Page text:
The government should delay next month’s rise in the national living wage in order to protect jobs in the midst of the coronavirus crisis, a think-tank has urged.
The Institute for Fiscal Studies has questioned whether the planned increase in the statutory minimum hourly rate to £8.72 from 1 April “still makes sense”.
Annual wage increase
“That decision was based on a recommendation made back in October when the labour market looked utterly different,” said Tom Waters, an IFS researcher. “If the absolute focus is on keeping people in paid work and attached to their employers, delaying next month’s rise in the NLW could be a sensible move.”
The rate is set by the Low Pay Commission, which recommended an above-inflation increase of 5% last October.
Waters said the temporary measures recently introduced by the government to support employers and workers during the pandemic were “well justified in the current climate”, and as such there was a clear case for deferring the timetabled wage increases.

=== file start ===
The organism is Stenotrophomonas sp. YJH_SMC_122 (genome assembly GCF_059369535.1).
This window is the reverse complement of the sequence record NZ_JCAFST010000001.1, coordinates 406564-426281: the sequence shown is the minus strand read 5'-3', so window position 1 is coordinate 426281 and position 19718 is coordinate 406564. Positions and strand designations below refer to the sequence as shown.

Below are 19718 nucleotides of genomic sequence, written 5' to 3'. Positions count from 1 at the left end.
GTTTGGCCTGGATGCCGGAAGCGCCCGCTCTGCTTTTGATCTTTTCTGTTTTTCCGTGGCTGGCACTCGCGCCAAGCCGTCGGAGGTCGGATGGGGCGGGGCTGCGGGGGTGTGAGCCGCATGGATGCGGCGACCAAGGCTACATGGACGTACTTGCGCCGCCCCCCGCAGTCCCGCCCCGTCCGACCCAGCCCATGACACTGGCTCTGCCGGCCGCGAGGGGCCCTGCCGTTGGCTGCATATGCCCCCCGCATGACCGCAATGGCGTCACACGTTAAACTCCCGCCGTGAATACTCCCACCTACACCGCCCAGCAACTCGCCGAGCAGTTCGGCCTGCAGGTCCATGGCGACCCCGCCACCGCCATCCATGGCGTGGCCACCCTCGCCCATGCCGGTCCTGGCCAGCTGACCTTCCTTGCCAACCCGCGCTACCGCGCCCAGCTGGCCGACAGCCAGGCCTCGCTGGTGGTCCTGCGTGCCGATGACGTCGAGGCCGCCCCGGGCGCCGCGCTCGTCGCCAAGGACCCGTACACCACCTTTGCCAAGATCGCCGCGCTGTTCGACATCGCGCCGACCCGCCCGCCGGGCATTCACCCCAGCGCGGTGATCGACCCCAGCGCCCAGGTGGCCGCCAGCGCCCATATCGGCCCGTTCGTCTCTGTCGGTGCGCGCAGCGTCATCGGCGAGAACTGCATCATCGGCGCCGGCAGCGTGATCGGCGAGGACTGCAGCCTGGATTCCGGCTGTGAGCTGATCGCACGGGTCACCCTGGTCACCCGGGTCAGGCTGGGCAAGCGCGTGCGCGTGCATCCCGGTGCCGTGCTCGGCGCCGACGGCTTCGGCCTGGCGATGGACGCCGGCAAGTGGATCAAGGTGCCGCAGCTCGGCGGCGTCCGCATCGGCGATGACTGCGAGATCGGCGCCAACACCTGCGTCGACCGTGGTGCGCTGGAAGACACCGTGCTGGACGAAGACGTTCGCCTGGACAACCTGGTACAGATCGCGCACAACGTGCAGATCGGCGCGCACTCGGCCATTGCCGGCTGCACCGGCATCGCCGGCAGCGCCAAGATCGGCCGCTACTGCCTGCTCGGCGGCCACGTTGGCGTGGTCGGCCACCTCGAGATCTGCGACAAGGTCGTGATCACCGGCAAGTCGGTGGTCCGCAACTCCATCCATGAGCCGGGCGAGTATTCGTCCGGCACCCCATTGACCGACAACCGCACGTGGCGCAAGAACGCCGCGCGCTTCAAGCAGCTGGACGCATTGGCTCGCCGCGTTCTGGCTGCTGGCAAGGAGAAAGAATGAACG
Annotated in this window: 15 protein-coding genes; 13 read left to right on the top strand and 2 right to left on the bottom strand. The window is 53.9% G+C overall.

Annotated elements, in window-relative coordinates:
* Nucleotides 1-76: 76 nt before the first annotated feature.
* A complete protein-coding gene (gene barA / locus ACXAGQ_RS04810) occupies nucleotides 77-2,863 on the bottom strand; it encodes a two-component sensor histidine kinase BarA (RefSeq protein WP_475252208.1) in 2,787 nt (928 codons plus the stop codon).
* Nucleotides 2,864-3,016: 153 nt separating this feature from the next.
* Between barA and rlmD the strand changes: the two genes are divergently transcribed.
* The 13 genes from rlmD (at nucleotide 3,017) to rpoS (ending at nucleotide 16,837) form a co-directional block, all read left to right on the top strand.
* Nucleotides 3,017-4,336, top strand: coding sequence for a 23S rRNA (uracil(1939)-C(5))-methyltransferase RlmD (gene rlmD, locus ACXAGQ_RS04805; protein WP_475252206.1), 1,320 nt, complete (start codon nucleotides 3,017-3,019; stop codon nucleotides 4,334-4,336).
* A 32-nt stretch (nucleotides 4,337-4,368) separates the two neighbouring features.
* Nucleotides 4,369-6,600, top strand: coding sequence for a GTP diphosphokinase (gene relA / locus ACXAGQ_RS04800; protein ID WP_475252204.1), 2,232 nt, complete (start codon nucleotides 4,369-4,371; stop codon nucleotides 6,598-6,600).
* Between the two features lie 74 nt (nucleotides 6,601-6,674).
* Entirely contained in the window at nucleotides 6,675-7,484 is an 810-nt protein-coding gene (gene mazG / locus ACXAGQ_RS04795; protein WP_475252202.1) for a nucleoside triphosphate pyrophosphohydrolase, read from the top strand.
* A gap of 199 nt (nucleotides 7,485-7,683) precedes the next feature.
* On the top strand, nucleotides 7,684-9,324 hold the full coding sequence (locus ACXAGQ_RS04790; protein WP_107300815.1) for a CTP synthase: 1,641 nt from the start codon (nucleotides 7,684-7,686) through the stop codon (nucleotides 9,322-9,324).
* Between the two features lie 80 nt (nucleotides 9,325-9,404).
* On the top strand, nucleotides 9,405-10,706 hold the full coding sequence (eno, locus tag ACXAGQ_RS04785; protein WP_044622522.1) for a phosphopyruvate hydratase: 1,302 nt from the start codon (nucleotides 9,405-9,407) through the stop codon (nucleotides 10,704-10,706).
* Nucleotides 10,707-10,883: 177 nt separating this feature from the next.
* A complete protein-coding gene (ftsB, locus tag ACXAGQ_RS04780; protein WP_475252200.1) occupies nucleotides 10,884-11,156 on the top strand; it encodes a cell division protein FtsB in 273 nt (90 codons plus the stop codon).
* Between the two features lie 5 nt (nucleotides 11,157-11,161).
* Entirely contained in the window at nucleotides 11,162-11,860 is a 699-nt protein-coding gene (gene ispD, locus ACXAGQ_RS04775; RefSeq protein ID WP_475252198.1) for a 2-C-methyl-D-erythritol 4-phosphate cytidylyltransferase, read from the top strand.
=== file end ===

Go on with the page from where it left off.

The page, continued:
“The big worry right now of course is keeping people in employment as demand for labour dries up,” he said. “In that context the substantial increases in benefits – for example in Universal Credit and in Housing Benefit – announced last week are clearly an appropriate response as the government tries to protect people’s incomes.
“Whether the planned increase in the national living wage to £8.72 an hour as from the start of April still makes sense is open to question.”
The IFS illustrated how the past five years have seen significant cuts to in-work benefits but increases in minimum wages. However, it points out how wage rises took place at a time when UK employment was “high and rising”.
It has urged the government to consult the Low Pay Commission on the upcoming rise, potentially even looking at a temporary cut in the minimum wage rate to mirror the temporary increase in benefits.
“The onset of the crisis probably strengthens the case for raising welfare benefits, and weakens the case for raising minimum wages,” said Waters. “So far, the government has done the former.”